An aesthetic, historical, and theoretical study of four scores, Russian Opera and the Symbolist Movement is a groundbreaking and imaginative treatment of the important yet neglected topic of Russian opera in the Silver Age. Spanning the gap between the supernatural Russian music of the nineteenth century and the compositions of Prokofiev and Stravinsky, this exceptionally insightful and well-researched book explores how Russian symbolist poets interpreted opera and prompted operatic innovation. Simon Morrison shows how these works, though stylistically and technically different, reveal the extent to which the operatic representation of the miraculous can be translated into its enactment. Morrison treats these largely unstudied pieces by canonical composers: Tchaikovsky's Queen of Spades, Rimsky-Korsakov's Legend of the Invisible City of Kitezh and the Maiden Fevroniya, Scriabin's unfinished Mysterium, and Prokofiev's Fiery Angel.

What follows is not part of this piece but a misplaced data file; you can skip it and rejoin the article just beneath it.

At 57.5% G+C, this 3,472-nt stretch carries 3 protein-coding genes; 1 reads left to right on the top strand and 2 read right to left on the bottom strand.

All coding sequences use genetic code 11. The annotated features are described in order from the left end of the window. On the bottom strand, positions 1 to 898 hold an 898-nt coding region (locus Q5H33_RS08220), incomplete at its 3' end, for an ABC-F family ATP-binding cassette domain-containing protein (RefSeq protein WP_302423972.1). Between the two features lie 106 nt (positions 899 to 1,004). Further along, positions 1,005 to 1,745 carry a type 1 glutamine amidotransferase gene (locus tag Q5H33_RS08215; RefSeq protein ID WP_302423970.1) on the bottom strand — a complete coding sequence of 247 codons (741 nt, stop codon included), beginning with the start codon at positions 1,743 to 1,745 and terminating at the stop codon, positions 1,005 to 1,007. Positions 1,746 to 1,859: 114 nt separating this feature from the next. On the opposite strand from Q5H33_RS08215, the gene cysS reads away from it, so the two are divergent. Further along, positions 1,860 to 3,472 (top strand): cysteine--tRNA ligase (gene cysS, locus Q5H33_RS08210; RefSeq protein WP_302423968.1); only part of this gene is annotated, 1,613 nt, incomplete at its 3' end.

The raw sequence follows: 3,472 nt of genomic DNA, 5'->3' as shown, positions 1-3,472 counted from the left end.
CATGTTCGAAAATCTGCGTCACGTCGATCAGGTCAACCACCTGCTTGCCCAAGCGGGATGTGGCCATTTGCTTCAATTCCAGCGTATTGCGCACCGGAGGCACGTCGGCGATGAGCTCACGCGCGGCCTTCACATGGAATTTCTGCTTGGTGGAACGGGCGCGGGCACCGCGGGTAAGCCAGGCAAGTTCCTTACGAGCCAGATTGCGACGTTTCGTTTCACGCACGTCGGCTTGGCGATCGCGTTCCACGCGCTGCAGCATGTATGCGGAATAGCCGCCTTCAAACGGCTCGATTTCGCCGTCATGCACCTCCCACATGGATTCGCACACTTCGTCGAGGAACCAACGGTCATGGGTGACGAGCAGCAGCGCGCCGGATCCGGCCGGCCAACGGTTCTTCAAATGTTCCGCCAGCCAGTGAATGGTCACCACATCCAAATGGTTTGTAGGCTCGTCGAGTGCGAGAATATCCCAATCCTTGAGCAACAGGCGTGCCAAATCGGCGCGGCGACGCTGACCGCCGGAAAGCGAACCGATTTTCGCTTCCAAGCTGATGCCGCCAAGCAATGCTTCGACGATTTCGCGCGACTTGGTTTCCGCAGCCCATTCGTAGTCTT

The chapters, revisionist studies of these composers and scores, address separate aspects of Symbolist poetics, discussing such topics as literary and musical decadence, pagan-Christian syncretism, theurgy, and life creation, or the portrayal of art in life. The appendix offers the first complete English-language translation of Scriabin's libretto for the Preparatory Act. Providing valuable insight into both the Symbolist enterprise and Russian musicology, this book casts new light on opera's evolving, ambiguous place in fin de siecle culture.
Publisher: University of California Press
Number of pages: 374
Weight: 680 g
Dimensions: 229 x 152 x 30 mm
"Worth investigation by anyone interested in the culture of this period or the composers discussed." * Times Literary Supplement *
"[Morrison's] historical and archival scholarship is irreproachable." * Journal of the American Musicological Society *
"Ploughs new ground. . . . A fascinating study, a challenging mixture of literary and musical analysis to perplex the studious reader." * Opera Journal *
"...a rewarding and valuable study not only because of its insight and richness but also because of the accompanying reproductions of musical scores, which help the reader to visualize." * Slavic & East European Journal *